3. Speaking of non-white authors — the author of the book should be from the depicted social group. This can be tricky at times, but in my opinion it is always better to find stories that have a leading character from the same social group as the author. Check the author’s bio for a description of the author’s connection to the group being represented.
  4. The story acknowledges the diversity of experiences within a particular cultural group. As novelist Chimamanda Ngozi Adichie reminds us in her Ted Talk, The Danger of a Single Story, it is important to read stories and novels to reach beyond cultural stereotypes to deeply felt lives. Books should avoid the idea that all people of any social group share a singular experience. This is also important to consider across the scope of a curriculum. Do we only see Asian characters in wartime? Are black characters only ever dealing with oppression and adversity?
  5. There are no shortages of suggested multicultural reading lists, too, available through organizations like Common Sense Media and We Need Diverse Books, and through publications like the School Library Journal. The Inclusive Schools Network also offers resources on culturally diverse books worth teaching.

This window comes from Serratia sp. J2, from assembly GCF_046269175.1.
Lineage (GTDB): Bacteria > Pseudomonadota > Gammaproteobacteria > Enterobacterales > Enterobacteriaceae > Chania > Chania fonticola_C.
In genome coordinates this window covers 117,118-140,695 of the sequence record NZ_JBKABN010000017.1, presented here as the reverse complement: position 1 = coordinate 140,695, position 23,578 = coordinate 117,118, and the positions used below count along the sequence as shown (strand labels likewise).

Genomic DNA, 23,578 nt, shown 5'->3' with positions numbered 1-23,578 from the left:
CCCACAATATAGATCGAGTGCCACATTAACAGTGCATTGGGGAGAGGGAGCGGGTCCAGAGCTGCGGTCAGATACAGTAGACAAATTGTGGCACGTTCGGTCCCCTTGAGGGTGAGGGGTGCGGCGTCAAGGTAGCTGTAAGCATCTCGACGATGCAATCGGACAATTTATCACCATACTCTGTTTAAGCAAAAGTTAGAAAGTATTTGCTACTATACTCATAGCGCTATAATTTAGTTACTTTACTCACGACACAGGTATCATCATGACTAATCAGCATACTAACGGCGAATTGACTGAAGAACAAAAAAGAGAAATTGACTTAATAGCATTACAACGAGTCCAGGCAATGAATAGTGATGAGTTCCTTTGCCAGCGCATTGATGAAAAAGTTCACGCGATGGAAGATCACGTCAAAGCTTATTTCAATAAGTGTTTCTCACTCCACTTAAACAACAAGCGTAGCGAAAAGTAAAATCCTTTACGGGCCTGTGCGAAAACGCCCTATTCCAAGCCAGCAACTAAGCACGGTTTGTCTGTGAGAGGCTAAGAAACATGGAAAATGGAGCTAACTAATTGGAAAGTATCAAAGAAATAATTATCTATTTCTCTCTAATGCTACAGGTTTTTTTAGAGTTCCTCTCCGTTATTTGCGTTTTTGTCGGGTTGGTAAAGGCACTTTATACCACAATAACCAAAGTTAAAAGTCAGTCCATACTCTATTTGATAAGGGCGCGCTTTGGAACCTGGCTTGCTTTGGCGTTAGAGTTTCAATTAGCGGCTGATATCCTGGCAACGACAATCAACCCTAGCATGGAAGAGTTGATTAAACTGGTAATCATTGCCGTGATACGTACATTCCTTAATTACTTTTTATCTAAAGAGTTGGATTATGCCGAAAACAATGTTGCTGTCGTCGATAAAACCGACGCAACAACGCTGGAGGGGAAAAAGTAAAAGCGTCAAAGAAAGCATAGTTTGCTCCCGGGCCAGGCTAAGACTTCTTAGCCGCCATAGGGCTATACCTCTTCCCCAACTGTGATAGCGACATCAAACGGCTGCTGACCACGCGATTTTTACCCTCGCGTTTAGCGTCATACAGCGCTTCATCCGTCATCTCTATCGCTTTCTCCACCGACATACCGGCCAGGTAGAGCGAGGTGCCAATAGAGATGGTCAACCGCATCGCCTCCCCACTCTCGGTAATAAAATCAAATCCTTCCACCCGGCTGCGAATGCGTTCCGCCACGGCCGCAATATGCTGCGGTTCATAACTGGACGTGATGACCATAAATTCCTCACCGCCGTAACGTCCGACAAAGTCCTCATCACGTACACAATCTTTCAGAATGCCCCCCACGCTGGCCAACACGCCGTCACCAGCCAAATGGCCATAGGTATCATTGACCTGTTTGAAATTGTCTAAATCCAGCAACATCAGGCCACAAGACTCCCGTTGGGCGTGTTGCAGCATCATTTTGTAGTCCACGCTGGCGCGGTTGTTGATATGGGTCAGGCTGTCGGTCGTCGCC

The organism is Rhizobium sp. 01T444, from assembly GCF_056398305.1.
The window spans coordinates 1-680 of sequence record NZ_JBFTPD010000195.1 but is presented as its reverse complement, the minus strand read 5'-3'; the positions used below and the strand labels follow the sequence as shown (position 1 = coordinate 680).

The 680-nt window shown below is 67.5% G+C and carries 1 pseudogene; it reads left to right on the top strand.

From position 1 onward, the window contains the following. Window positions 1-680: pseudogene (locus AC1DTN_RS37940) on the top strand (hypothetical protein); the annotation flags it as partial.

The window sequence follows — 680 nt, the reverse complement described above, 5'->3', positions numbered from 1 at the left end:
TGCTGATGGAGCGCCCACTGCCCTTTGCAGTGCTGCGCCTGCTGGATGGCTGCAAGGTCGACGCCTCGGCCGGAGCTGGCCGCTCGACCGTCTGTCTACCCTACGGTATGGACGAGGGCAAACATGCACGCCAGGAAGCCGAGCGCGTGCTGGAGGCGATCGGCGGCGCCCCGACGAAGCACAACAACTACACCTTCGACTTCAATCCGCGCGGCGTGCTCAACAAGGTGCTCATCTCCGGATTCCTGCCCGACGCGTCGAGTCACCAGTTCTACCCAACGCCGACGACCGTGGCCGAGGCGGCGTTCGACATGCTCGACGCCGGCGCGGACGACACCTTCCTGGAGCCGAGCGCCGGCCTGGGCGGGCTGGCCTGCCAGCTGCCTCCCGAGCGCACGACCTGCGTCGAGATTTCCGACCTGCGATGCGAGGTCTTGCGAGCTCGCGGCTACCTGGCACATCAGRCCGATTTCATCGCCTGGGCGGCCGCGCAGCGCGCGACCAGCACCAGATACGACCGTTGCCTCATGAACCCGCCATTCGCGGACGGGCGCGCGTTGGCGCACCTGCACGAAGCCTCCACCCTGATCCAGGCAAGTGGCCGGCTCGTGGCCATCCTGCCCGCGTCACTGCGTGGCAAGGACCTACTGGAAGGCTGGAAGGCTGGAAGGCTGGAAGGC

Yes, it takes time and effort to find appropriate texts by grade level that are written by historically underrepresented groups. But not taking the time boils down to irresponsible teaching today. Sticking with the literary canon means we not only have a one dimensional idea of literary merit, it also means we are dividing our students between those who feel unseen, disengaged, and frustrated and those who feel they are at the center of the literary universe. We can do better.


Jenna Chandler-Ward is the co-founder of Teaching While White and teaches English and drama at the Meadowbrook School of Weston (Massachusetts). She is also the co-director the Multicultural Teaching Institute.